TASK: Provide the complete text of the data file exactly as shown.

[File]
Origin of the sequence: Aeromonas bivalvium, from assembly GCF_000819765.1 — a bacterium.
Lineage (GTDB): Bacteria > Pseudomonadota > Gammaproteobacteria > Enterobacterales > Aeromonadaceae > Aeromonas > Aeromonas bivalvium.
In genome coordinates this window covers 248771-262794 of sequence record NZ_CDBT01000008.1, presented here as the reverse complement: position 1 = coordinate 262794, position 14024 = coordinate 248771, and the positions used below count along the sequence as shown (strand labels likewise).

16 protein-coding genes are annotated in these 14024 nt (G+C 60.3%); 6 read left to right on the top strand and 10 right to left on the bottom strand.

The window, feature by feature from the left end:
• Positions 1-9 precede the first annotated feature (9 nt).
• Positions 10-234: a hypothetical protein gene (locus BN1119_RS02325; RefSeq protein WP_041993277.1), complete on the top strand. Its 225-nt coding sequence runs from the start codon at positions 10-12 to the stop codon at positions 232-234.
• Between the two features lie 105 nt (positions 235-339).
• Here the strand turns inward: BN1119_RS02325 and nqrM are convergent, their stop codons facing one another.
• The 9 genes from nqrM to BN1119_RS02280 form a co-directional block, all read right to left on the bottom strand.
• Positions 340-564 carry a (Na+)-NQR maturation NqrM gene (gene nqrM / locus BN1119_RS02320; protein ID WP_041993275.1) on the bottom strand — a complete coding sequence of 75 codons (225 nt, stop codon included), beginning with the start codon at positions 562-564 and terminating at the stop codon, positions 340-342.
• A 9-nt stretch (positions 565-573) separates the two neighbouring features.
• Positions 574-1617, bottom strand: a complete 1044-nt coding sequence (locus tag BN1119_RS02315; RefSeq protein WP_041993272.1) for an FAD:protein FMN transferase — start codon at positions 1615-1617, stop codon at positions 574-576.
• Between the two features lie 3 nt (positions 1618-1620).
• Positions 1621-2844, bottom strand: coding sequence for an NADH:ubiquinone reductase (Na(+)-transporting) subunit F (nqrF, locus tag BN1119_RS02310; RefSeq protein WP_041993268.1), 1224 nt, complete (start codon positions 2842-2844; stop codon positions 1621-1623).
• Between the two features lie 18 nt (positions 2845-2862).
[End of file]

Origin of the sequence: Aeromonas bivalvium, from assembly GCF_000819765.1 — a bacterium.
Lineage (GTDB): Bacteria > Pseudomonadota > Gammaproteobacteria > Enterobacterales > Aeromonadaceae > Aeromonas > Aeromonas bivalvium.
In genome coordinates this window covers 248771-262794 of sequence record NZ_CDBT01000008.1, presented here as the reverse complement: position 1 = coordinate 262794, position 14024 = coordinate 248771, and the positions used below count along the sequence as shown (strand labels likewise).

16 protein-coding genes are annotated in these 14024 nt (G+C 60.3%); 6 read left to right on the top strand and 10 right to left on the bottom strand.

The window, feature by feature from the left end:
• Positions 1-9 precede the first annotated feature (9 nt).
• Positions 10-234: a hypothetical protein gene (locus BN1119_RS02325; RefSeq protein WP_041993277.1), complete on the top strand. Its 225-nt coding sequence runs from the start codon at positions 10-12 to the stop codon at positions 232-234.
• Between the two features lie 105 nt (positions 235-339).
• Here the strand turns inward: BN1119_RS02325 and nqrM are convergent, their stop codons facing one another.
• The 9 genes from nqrM to BN1119_RS02280 form a co-directional block, all read right to left on the bottom strand.
• Positions 340-564 carry a (Na+)-NQR maturation NqrM gene (gene nqrM / locus BN1119_RS02320; protein ID WP_041993275.1) on the bottom strand — a complete coding sequence of 75 codons (225 nt, stop codon included), beginning with the start codon at positions 562-564 and terminating at the stop codon, positions 340-342.
• A 9-nt stretch (positions 565-573) separates the two neighbouring features.
• Positions 574-1617, bottom strand: a complete 1044-nt coding sequence (locus tag BN1119_RS02315; RefSeq protein WP_041993272.1) for an FAD:protein FMN transferase — start codon at positions 1615-1617, stop codon at positions 574-576.
• Between the two features lie 3 nt (positions 1618-1620).
• Positions 1621-2844, bottom strand: coding sequence for an NADH:ubiquinone reductase (Na(+)-transporting) subunit F (nqrF, locus tag BN1119_RS02310; RefSeq protein WP_041993268.1), 1224 nt, complete (start codon positions 2842-2844; stop codon positions 1621-1623).
• Between the two features lie 18 nt (positions 2845-2862).